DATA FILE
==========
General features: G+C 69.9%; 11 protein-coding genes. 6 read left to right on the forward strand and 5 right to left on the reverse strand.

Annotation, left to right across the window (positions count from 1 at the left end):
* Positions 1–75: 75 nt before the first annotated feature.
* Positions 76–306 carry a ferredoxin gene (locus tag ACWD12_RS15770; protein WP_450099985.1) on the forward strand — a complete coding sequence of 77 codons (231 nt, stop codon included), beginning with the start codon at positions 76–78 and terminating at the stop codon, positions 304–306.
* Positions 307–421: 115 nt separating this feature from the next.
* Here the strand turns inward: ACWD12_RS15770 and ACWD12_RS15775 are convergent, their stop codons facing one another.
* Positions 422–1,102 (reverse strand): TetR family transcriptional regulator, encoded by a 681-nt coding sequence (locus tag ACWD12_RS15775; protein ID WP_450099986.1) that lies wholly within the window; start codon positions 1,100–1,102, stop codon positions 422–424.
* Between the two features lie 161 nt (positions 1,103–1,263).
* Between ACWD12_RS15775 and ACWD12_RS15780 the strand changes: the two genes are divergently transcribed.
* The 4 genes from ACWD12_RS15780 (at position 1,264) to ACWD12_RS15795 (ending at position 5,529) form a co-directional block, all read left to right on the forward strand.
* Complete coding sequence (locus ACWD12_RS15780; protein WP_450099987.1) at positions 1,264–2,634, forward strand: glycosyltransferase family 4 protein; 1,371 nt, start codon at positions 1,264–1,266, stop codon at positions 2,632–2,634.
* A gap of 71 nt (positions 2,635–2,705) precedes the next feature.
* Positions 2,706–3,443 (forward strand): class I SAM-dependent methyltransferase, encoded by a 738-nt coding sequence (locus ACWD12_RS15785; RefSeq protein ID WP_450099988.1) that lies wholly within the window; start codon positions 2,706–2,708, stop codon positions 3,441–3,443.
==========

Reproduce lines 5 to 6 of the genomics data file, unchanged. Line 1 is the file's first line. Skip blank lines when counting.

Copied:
* Positions 307–421: 115 nt separating this feature from the next.
* Here the strand turns inward: ACWD12_RS15770 and ACWD12_RS15775 are convergent, their stop codons facing one another.